An Old Sign in Downtown Havana

By Ivett de las Mercedes

The sign announcing the building of apartments for veterans.

HAVANA TIMES – Cuba’s housing situation is a thorn in the flesh for many Cubans. Magda Espinosa, 74, and a resident in Central Havana tells us about the unease a sign that reads “Homes being constructed for soldiers” causes her. It hangs above a house in ruins on Animas Street.

HT: Can you explain what it is exactly you feel when you see this sign?

Magda Espinosa: It’s sad to see how projects in our country get left behind, year after year. In Cuba, we have lots of good intentions, but something always ends up happening and everything comes to a standstill. This sign is a living reflection of our situation, constantly in my eyes.

HT: Might good intentions not have any real material support?

ME: One hopes that there is someone somewhere who is ready to do what needs to be done for everyone’s wellbeing; economic plans exist for a reason, while it’s true that many people leave the country, those who stay behind need to have better lives.

Walking down Animas Street

HT: Why do you think we aren’t seeing improvements in housing despite it being clear that more and more people are leaving every day?

ME: Logic indicates that the more people leave, the more chance people who stay behind have to live a better life, but everything goes against logic here. Sometimes, three or four generations live under the same roof, if the youngest leave, then the rest stay. There are very few empty homes.

HT: What do you think will happen in Cuba?

ME: The same thing that has been happening up until now. Human relationships will continue to deteriorate, with shouting, threats, beatings and silence. Living with grandparents, children, parents, grandchildren and great-grandchildren isn’t easy, and if there is only one bathroom or a single TV or fridge, well just imagine what it’s like to wait in line to use the bathroom in your own house. All of these people have to get to school or work at the same time, add to that the fact that some homes only have running water on alternate days, sometimes even longer periods; you have to look after every cubic centimeter that is pumped. It’s very easy to walk down a street and hear people shouting, insulting others, and judging when you ignore the fact that life pushes people out of bare necessity.

The front of the building.

HT: Can we say that the lives of Havana residents are a daily battle and that the housing crisis is detrimental to society’s wellbeing?

ME: Of course. Violence begins at home and grows alongside other needs that jump out at you when you close the door behind you. The country is suffering an international and national blockade, there aren’t any resources, and the few that we have end up in the hands of people who exploit them. It’s a chain of hundreds of links, the only thing that people in need can do is pray and hope for a miracle.

HT: So, do you think this building for veterans will ever come to be?

ME: Don’t be silly. I’ve been living here for so many years, and that sign stays in the same place it always has. To tell you the truth, it makes me feel sad, it’s like a constant reminder that everything will continue the way it is. Sometimes, I walk another way home so I don’t have to see it, it really does put me in a bad mood. You try to face each new day with optimism, they say that something is going to change, you avoid dramas, tough situations, you adapt to living with little, but the reality is that sometimes I talk to a friend and I end up walking this block; that really does my day in.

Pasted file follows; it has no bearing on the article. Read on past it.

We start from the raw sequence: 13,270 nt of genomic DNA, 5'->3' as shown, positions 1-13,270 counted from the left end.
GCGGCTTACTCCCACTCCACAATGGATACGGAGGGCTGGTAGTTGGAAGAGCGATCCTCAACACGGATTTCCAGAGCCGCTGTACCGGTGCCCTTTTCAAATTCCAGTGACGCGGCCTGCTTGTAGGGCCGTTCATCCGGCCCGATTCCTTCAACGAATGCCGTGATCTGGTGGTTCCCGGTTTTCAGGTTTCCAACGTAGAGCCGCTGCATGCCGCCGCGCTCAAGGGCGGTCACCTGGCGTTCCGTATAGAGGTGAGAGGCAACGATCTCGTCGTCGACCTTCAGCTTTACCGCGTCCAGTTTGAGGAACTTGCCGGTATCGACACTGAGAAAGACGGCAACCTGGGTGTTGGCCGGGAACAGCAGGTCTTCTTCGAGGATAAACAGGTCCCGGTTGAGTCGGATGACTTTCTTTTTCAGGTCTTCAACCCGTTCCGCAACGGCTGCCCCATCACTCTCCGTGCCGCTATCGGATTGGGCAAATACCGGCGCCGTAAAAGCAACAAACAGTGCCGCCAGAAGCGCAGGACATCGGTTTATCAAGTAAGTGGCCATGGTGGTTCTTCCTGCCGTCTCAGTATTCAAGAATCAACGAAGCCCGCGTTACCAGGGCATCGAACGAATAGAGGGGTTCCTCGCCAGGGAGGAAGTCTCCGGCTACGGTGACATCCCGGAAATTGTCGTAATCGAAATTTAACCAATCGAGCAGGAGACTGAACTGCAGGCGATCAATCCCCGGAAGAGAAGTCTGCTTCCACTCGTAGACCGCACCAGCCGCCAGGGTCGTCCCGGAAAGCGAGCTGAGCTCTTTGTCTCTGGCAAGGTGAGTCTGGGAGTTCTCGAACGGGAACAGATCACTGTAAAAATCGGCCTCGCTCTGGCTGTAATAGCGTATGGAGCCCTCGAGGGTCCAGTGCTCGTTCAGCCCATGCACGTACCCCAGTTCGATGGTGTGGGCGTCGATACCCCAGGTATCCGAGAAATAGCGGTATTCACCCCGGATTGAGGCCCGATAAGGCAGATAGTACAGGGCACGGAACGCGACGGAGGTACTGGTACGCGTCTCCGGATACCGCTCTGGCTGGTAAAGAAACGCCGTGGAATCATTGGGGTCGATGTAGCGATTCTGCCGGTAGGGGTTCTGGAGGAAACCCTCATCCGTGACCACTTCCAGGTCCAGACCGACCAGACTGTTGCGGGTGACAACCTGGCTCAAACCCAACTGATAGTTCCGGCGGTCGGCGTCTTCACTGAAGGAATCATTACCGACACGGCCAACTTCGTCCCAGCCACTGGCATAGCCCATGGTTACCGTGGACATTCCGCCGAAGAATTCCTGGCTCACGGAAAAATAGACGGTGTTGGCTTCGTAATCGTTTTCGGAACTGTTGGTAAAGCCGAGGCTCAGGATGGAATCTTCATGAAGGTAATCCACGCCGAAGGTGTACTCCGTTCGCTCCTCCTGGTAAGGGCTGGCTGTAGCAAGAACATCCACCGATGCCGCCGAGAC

Inside the building.

HT: This building was originally meant to be for a group of specific fighters. What do you think has happened to them?

ME: I believe that they and their families must have also lost hope a long time ago, some would have passed away or left the country because of financial reasons, like so many others do. Maybe this sign has been here a little longer and refers to the first fighters of the Revolution, although I hope that’s not the case.

What I can tell you is that wherever you go, there are houses and buildings in a dreadful state, some of them on the brink of collapse. It’s become fashionable to give some places to leaders; one day you go to a bodega store or a store, the next day you see builders building a luxury mansion. It would be great if there were apartment buildings where people could rent for once.

I’m not against people having money. It’s a complete myth that money corrupts, I don’t believe it does. There are people who work very hard and deserve to lead a good life. I believe it would be a very good idea for whoever has money, acquired via their own hard work, as well as their family’s, to send it from abroad. You could rent an apartment or buy a piece of land and build your own home. There are many plots of land waiting to be lived on.

Another view inside the apartment building designated many moons ago for veterans.

Then there are people who don’t have any money and live in squats: homes made out of sheets of plastic, cardboard, rough boards, recyclable materials, without electricity or water. The State needs to open its eyes and think about these families in need. Family is the most important thing in a society. It’s really easy to talk about violence, a loss of values, judge our youth, but what previous generation has ever lived in the overcrowded conditions we do today?

HT: What conditions do you live in?

ME: My family is one of those families I spoke about before. My son is a hard-working young man who is making sacrifices to get ahead in life, I know that he will leave soon to start a new life far from here. Cuban mothers have learned to support our children even if their absence causes us great pain. We all want what is best for them.

HT: So, you aren’t at all hopeful that things will get better?

ME: No, hope is like grass and the goat already ate it.